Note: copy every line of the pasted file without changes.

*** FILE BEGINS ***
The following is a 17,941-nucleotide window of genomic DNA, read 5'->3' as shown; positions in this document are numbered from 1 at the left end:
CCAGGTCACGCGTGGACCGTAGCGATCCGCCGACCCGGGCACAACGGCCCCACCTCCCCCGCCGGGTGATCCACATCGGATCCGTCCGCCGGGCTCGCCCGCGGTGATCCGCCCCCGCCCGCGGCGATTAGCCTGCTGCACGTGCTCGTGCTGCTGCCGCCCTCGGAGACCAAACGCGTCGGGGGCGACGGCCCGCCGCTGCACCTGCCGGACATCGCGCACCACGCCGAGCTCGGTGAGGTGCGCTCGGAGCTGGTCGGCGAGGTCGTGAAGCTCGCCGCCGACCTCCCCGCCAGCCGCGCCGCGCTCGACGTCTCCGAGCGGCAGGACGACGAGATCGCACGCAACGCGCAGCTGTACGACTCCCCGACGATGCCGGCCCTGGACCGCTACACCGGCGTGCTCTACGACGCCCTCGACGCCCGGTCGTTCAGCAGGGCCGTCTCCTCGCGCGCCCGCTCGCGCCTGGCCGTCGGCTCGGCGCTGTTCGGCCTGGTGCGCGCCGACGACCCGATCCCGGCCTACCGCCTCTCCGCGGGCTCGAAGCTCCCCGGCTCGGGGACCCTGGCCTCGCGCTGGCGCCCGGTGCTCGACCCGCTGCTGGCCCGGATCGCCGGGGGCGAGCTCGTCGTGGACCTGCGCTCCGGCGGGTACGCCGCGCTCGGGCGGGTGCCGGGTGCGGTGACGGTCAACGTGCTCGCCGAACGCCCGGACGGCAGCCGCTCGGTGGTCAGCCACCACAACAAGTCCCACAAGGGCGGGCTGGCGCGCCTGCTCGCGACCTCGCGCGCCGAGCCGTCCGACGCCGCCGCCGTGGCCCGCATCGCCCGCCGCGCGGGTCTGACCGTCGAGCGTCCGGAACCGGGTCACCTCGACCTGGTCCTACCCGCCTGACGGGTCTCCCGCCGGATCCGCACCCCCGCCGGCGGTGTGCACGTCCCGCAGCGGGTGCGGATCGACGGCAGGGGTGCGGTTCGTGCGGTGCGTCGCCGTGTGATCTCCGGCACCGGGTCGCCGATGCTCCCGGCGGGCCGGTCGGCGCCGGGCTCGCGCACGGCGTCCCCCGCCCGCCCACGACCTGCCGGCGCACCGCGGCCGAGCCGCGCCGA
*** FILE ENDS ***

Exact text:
The following is a 17,941-nucleotide window of genomic DNA, read 5'->3' as shown; positions in this document are numbered from 1 at the left end:
CCAGGTCACGCGTGGACCGTAGCGATCCGCCGACCCGGGCACAACGGCCCCACCTCCCCCGCCGGGTGATCCACATCGGATCCGTCCGCCGGGCTCGCCCGCGGTGATCCGCCCCCGCCCGCGGCGATTAGCCTGCTGCACGTGCTCGTGCTGCTGCCGCCCTCGGAGACCAAACGCGTCGGGGGCGACGGCCCGCCGCTGCACCTGCCGGACATCGCGCACCACGCCGAGCTCGGTGAGGTGCGCTCGGAGCTGGTCGGCGAGGTCGTGAAGCTCGCCGCCGACCTCCCCGCCAGCCGCGCCGCGCTCGACGTCTCCGAGCGGCAGGACGACGAGATCGCACGCAACGCGCAGCTGTACGACTCCCCGACGATGCCGGCCCTGGACCGCTACACCGGCGTGCTCTACGACGCCCTCGACGCCCGGTCGTTCAGCAGGGCCGTCTCCTCGCGCGCCCGCTCGCGCCTGGCCGTCGGCTCGGCGCTGTTCGGCCTGGTGCGCGCCGACGACCCGATCCCGGCCTACCGCCTCTCCGCGGGCTCGAAGCTCCCCGGCTCGGGGACCCTGGCCTCGCGCTGGCGCCCGGTGCTCGACCCGCTGCTGGCCCGGATCGCCGGGGGCGAGCTCGTCGTGGACCTGCGCTCCGGCGGGTACGCCGCGCTCGGGCGGGTGCCGGGTGCGGTGACGGTCAACGTGCTCGCCGAACGCCCGGACGGCAGCCGCTCGGTGGTCAGCCACCACAACAAGTCCCACAAGGGCGGGCTGGCGCGCCTGCTCGCGACCTCGCGCGCCGAGCCGTCCGACGCCGCCGCCGTGGCCCGCATCGCCCGCCGCGCGGGTCTGACCGTCGAGCGTCCGGAACCGGGTCACCTCGACCTGGTCCTACCCGCCTGACGGGTCTCCCGCCGGATCCGCACCCCCGCCGGCGGTGTGCACGTCCCGCAGCGGGTGCGGATCGACGGCAGGGGTGCGGTTCGTGCGGTGCGTCGCCGTGTGATCTCCGGCACCGGGTCGCCGATGCTCCCGGCGGGCCGGTCGGCGCCGGGCTCGCGCACGGCGTCCCCCGCCCGCCCACGACCTGCCGGCGCACCGCGGCCGAGCCGCGCCGA